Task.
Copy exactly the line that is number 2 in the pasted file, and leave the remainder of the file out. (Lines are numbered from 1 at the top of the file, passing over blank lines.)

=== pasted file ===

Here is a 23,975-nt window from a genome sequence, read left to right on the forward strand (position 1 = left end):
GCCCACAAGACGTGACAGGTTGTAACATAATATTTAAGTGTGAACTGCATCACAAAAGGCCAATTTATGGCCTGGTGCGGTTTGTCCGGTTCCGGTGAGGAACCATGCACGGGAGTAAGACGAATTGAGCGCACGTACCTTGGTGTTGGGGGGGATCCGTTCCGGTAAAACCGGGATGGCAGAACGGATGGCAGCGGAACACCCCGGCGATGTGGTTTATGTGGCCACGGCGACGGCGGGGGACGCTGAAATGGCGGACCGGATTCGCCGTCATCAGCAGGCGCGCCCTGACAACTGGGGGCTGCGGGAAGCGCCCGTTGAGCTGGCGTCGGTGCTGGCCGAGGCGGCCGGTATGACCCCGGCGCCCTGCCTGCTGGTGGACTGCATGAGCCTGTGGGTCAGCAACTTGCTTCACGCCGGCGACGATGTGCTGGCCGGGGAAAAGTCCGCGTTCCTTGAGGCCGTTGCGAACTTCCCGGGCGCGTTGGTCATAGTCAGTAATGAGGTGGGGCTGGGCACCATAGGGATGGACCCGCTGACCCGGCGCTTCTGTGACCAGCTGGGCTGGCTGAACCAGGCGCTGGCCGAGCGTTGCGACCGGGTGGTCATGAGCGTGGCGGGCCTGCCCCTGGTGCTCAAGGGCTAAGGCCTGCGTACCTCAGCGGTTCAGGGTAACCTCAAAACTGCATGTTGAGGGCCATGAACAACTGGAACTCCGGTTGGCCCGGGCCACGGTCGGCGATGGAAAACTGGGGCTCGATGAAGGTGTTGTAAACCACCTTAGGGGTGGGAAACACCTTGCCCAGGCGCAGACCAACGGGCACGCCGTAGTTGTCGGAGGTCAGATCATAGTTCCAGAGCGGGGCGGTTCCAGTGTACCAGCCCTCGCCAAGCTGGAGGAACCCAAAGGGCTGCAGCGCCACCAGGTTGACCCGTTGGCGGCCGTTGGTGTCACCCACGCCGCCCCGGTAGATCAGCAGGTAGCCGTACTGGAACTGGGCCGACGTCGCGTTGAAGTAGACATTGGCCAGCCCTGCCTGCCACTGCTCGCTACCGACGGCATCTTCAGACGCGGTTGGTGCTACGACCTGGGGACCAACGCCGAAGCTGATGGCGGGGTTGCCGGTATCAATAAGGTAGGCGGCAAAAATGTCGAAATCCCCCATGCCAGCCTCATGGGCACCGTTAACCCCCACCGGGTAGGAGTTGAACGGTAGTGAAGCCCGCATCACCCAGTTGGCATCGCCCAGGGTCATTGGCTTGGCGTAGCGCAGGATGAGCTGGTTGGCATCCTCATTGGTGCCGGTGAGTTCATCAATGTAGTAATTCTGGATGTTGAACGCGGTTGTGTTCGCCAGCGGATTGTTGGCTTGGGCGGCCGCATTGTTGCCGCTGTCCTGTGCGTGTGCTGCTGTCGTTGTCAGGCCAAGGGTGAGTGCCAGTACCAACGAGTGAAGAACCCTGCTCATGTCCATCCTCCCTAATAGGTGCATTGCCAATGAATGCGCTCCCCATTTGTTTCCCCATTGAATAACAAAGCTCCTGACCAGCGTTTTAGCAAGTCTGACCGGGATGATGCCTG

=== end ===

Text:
GCCCACAAGACGTGACAGGTTGTAACATAATATTTAAGTGTGAACTGCATCACAAAAGGCCAATTTATGGCCTGGTGCGGTTTGTCCGGTTCCGGTGAGGAACCATGCACGGGAGTAAGACGAATTGAGCGCACGTACCTTGGTGTTGGGGGGGATCCGTTCCGGTAAAACCGGGATGGCAGAACGGATGGCAGCGGAACACCCCGGCGATGTGGTTTATGTGGCCACGGCGACGGCGGGGGACGCTGAAATGGCGGACCGGATTCGCCGTCATCAGCAGGCGCGCCCTGACAACTGGGGGCTGCGGGAAGCGCCCGTTGAGCTGGCGTCGGTGCTGGCCGAGGCGGCCGGTATGACCCCGGCGCCCTGCCTGCTGGTGGACTGCATGAGCCTGTGGGTCAGCAACTTGCTTCACGCCGGCGACGATGTGCTGGCCGGGGAAAAGTCCGCGTTCCTTGAGGCCGTTGCGAACTTCCCGGGCGCGTTGGTCATAGTCAGTAATGAGGTGGGGCTGGGCACCATAGGGATGGACCCGCTGACCCGGCGCTTCTGTGACCAGCTGGGCTGGCTGAACCAGGCGCTGGCCGAGCGTTGCGACCGGGTGGTCATGAGCGTGGCGGGCCTGCCCCTGGTGCTCAAGGGCTAAGGCCTGCGTACCTCAGCGGTTCAGGGTAACCTCAAAACTGCATGTTGAGGGCCATGAACAACTGGAACTCCGGTTGGCCCGGGCCACGGTCGGCGATGGAAAACTGGGGCTCGATGAAGGTGTTGTAAACCACCTTAGGGGTGGGAAACACCTTGCCCAGGCGCAGACCAACGGGCACGCCGTAGTTGTCGGAGGTCAGATCATAGTTCCAGAGCGGGGCGGTTCCAGTGTACCAGCCCTCGCCAAGCTGGAGGAACCCAAAGGGCTGCAGCGCCACCAGGTTGACCCGTTGGCGGCCGTTGGTGTCACCCACGCCGCCCCGGTAGATCAGCAGGTAGCCGTACTGGAACTGGGCCGACGTCGCGTTGAAGTAGACATTGGCCAGCCCTGCCTGCCACTGCTCGCTACCGACGGCATCTTCAGACGCGGTTGGTGCTACGACCTGGGGACCAACGCCGAAGCTGATGGCGGGGTTGCCGGTATCAATAAGGTAGGCGGCAAAAATGTCGAAATCCCCCATGCCAGCCTCATGGGCACCGTTAACCCCCACCGGGTAGGAGTTGAACGGTAGTGAAGCCCGCATCACCCAGTTGGCATCGCCCAGGGTCATTGGCTTGGCGTAGCGCAGGATGAGCTGGTTGGCATCCTCATTGGTGCCGGTGAGTTCATCAATGTAGTAATTCTGGATGTTGAACGCGGTTGTGTTCGCCAGCGGATTGTTGGCTTGGGCGGCCGCATTGTTGCCGCTGTCCTGTGCGTGTGCTGCTGTCGTTGTCAGGCCAAGGGTGAGTGCCAGTACCAACGAGTGAAGAACCCTGCTCATGTCCATCCTCCCTAATAGGTGCATTGCCAATGAATGCGCTCCCCATTTGTTTCCCCATTGAATAACAAAGCTCCTGACCAGCGTTTTAGCAAGTCTGACCGGGATGATGCCTG